The Income Tax Act 2015, Act 896 (the Act) came into force on 1st January 2016.
This Act was passed in order to simplify the income tax law and to consolidate all the laws on income tax in Ghana. As expected there has been a lot of public outcry due to the fact that the Act came into force after utility and fuel prices had been increased and soon after the Christmas holidays.
The Act has introduced taxes on goods and services which were hitherto non-taxable. For example investments are now taxable. It has been argued that tax on investment will discourage Ghanaians and investors from saving.
The highlights of the Income Tax Act 2015, Act 896 are as follows:
- Gifts received in respect of a business are to be considered as business income and taxable. Gifts received in respect of employment are to be included in employment income and therefore taxable.
- Thin capitalization ratio has been increased to 3:1 as compared to the previous law of 2:1.
- Generally a resident person will be taxed on his global earnings whether or not the foreign income is brought into Ghana. However, there are exceptions to this rule.
- Loans given to employees or by any entity to a member or manager of the entity are taxable except where the loan is less than three months’ basic salary of the employee and the duration of the loan does not exceed 12 months.
- Interest income received by an individual from an investment attracts withholding tax at a rate of 1%. Following the reaction of the public, the Government has submitted proposals to Parliament for an amendment to be made to some sections of the Act. Pending an amendment to the Act, the Ghana Revenue Authority has since 14th January 2016 issued notices instructing financial institutions to suspend the imposition of the 1% withholding tax on interest earned by individuals.
- Interest income received (excluding individuals and financial institutions) attracts withholding tax at a rate of 8%.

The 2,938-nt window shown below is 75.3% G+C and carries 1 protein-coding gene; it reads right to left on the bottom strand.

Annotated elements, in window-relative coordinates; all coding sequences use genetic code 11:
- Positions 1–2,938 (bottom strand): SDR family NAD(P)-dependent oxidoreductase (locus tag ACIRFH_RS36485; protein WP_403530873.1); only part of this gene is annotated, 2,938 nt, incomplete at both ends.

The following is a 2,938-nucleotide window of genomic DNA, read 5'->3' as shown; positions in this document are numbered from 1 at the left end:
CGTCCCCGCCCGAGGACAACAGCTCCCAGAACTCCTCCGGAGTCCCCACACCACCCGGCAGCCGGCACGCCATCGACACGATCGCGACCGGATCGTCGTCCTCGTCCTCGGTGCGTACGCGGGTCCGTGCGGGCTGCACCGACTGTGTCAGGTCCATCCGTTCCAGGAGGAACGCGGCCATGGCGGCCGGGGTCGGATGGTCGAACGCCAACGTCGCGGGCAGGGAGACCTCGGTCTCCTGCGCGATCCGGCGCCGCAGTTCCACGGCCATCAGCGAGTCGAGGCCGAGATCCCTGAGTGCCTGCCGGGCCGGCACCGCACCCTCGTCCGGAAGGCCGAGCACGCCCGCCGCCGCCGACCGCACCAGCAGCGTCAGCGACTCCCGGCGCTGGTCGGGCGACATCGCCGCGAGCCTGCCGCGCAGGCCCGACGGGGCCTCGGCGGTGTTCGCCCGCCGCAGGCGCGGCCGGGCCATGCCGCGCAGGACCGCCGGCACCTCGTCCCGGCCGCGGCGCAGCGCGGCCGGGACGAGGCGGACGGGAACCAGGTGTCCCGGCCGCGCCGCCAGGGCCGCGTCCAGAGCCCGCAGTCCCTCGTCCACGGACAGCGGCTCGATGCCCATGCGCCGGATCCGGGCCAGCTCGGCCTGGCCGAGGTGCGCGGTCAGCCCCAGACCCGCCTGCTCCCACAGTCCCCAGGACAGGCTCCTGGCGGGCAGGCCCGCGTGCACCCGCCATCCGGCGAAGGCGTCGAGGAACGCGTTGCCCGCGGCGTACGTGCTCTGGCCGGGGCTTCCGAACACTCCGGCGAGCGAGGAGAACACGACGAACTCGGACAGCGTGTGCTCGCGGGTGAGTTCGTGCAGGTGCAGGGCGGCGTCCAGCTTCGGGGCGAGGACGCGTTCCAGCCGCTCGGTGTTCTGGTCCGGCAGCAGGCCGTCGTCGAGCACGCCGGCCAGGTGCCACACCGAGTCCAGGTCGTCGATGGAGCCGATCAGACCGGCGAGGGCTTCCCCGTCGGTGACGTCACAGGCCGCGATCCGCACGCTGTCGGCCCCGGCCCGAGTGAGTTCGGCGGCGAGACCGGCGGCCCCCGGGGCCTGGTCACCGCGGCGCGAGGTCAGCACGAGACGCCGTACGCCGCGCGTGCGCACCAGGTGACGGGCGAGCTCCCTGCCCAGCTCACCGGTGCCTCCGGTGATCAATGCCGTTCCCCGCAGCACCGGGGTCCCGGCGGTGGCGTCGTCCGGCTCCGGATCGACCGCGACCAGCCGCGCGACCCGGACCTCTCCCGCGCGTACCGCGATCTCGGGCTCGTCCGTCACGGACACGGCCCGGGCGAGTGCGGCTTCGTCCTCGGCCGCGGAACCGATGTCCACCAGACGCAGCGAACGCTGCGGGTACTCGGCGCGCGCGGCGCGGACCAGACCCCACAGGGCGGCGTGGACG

- Dividends attract withholding tax of 8% as final tax.
- Lottery winnings are taxable at a withholding tax rate of 5%.
- Rent paid to an individual for residential property is taxable at a withholding tax rate of 8%.
- Rent paid to an individual for non-residential property is taxable at a withholding tax rate of 15%.
- Companies excluding hotel industry and goods and services provided to the domestic market by a free zone enterprise after its ten year concessionary period pay income tax of 25%.
- After their concessionary period Free zone enterprises pay tax of 15% for export of goods (8% previously).
- Companies engaged principally in hotel industry pay corporate tax of 22% (20% previously).
- Payment for Supply of services to a resident attracts a withholding tax at a rate of 15% (5% previously). The public has also called for a revision of this new tax rate.
- Payment for the supply of goods to a resident attracts a withholding tax rate of 3% (5% previously).
- Payment for works attracts a withholding tax of 5%.
- Payment for Management and technical services attracts a withholding tax of 20%.
- A person engaged in petroleum operations pays income tax of 35%.
- Payments made to a petroleum subcontractor attracts a withholding tax of 15%.
- A person engaged in mineral operation pays income tax at the rate of 35%.
- The income of a certified company from a low cost housing business attracts a tax of 1% for a period of five years.
- Financial institutions with income from loans granted to farming enterprises or leasing companies pay tax of 20%.
- Manufacturing business located in the regional capitals of Ghana (except Accra & Tema) pay income tax at the rate of 75% of the corporate tax rate.
- Manufacturing business located elsewhere within Ghana pay income tax at the rate of 50% of the corporate tax rate.
- Gains on the realization of investment asset (including securities) by a person attracts a tax of 15%.
- A distinction has been made between a Ghanaian permanent establishment and a foreign permanent establishment.
- The Act has expanded the definition of a Ghanaian permanent establishment to include:
- The provision of services in the country;
- A place in the country where an agent performs any function on behalf of the business of a non-resident person;
- Including, in the case of an insurance business, the collection of premiums or the insurance of risk situated in the country but
- Excluding a case involving a general agent of independent status with its own legal personality acting in the ordinary course of business.
- A foreign permanent establishment is a fixed place of business of a resident person situated in a foreign country where the business is conducted continuously for at least six months, but excludes any place at which only activities of a preparatory or auxiliary nature are conducted.
- Banks are now required to provide information on the bank records of a client of that Bank to the Ghana Revenue Authority.
- Failure to pay tax when due, attracts an interest of 125% of the statutory fee and this is compounded on a monthly basis. Previously, different rates applied.